Netanyahu should have told Israelis: There's no free lunch
Netanyahu wants to keep gas prices lower by reducing the excise tax. It is legitimate for the state to reduce taxes, but it's not legitimate to fool people and talk only about one side of the reduction without explaining the move's economic significance.
Public pressure to bring down gasoline prices has made Prime Minister Benjamin Netanyahu uncomfortable, so instead of telling it like it is, he has asked his director general to figure out a way to prevent the price hike. The people don't like high prices, and Netanyahu doesn't want to make anybody angry.
But Netanyahu knows better than anyone the basic reason gasoline prices are rising. After all, he's the one who has demanded, in the name of the State of Israel, that the world impose harsh sanctions on Iran. Constraints on Tehran's oil exports have been decided on, and the world fears a military conflict with Iran. So where's the surprise that oil prices are rising? After all, you can't demand sanctions, threaten military action and then cry when the outcome affects your pocket.
Netanyahu wants to keep gasoline prices lower by reducing the excise tax. The state can reduce taxes; that's legitimate. But it's not legitimate to fool the people and talk only about one side of the reduction without explaining the move's economic significance.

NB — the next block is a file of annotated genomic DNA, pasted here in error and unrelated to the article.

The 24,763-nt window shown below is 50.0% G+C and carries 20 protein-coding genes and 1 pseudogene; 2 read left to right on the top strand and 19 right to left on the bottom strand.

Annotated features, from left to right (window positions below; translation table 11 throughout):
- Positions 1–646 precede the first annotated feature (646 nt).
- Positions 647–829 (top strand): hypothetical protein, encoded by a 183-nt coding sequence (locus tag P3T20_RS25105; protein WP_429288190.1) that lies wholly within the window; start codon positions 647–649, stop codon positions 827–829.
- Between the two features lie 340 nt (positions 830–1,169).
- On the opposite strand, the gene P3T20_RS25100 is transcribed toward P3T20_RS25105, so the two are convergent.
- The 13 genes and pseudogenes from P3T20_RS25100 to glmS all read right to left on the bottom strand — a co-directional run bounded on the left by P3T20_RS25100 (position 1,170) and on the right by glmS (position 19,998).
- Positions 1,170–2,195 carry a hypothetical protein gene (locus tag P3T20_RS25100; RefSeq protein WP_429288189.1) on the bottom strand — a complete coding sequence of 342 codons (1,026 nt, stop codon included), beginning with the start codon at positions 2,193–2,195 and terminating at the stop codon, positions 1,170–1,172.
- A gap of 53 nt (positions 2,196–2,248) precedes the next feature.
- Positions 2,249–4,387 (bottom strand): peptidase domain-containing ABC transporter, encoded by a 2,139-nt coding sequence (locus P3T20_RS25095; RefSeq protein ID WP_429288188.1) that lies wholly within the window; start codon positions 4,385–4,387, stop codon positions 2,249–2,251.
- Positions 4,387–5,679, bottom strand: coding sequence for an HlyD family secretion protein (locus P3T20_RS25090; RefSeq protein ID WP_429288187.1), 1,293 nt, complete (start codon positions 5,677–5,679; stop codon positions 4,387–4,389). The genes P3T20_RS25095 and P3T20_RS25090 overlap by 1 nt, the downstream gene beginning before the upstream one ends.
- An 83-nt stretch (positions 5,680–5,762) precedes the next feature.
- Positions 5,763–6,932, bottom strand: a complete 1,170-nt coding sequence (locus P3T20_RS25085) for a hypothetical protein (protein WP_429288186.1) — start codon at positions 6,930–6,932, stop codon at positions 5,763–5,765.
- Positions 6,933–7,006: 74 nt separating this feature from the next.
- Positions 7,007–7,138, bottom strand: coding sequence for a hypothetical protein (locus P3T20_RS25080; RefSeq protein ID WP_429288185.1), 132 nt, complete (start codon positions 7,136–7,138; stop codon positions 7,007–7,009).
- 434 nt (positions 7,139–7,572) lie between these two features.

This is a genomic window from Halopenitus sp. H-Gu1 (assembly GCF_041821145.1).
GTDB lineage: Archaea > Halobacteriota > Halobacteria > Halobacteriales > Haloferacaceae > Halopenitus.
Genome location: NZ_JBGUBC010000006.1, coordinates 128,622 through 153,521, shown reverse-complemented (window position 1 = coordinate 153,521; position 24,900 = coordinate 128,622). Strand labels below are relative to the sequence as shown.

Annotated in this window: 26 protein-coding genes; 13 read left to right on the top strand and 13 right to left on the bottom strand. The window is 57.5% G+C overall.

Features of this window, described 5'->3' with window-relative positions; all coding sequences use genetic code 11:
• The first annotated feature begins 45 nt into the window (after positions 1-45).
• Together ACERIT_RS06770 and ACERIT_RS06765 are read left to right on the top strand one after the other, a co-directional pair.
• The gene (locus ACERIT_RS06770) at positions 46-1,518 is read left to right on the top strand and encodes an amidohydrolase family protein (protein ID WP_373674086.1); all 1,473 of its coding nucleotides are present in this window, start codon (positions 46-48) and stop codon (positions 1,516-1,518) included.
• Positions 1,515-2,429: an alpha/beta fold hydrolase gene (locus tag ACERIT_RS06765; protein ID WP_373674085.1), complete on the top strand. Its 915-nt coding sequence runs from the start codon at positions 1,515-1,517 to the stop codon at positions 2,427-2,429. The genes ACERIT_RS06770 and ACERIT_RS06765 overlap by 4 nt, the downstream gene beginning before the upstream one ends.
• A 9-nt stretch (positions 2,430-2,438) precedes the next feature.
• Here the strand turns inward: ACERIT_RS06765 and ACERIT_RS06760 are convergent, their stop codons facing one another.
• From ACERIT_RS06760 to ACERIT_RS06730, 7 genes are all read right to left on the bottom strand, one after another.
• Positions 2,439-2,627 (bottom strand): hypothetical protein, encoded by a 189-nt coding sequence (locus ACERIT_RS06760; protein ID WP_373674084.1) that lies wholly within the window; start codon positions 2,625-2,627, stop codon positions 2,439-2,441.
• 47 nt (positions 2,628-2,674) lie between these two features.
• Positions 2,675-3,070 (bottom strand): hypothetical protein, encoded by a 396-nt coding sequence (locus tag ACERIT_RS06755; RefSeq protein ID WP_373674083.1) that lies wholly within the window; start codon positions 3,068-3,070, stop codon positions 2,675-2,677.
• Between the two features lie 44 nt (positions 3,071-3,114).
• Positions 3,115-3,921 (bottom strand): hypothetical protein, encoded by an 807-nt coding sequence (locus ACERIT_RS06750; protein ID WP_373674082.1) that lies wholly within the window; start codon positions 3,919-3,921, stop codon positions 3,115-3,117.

Netanyahu knows that the budget is in bad shape. In the global recession, many Israeli companies are losing money or making meager profits, which causes tax revenue to fall. We already know that the resulting budget deficit will be NIS 13 billion greater than had been planned, and that's dangerous.
In addition, this year we have a serious problem with spending. A Bank of Israel study shows that the budget has been breached by NIS 6.4 billion. That happened due to cabinet decisions such as the wage agreements with the doctors, the increasing of the minimum wage, salary hikes for outsourced workers, free education for children from age 3, and the addition to the defense budget.
So the moment Netanyahu gave in to the pressure and decided to reduce the excise tax by 10 agorot, he should have proposed a way to fill the coffers, where the deficit has grown. He has to show where to increase taxes and where to cut spending; otherwise it's a matter of producing something from nothing.
The prime minister should have told the people this simple truth. Because in economics there's no free lunch.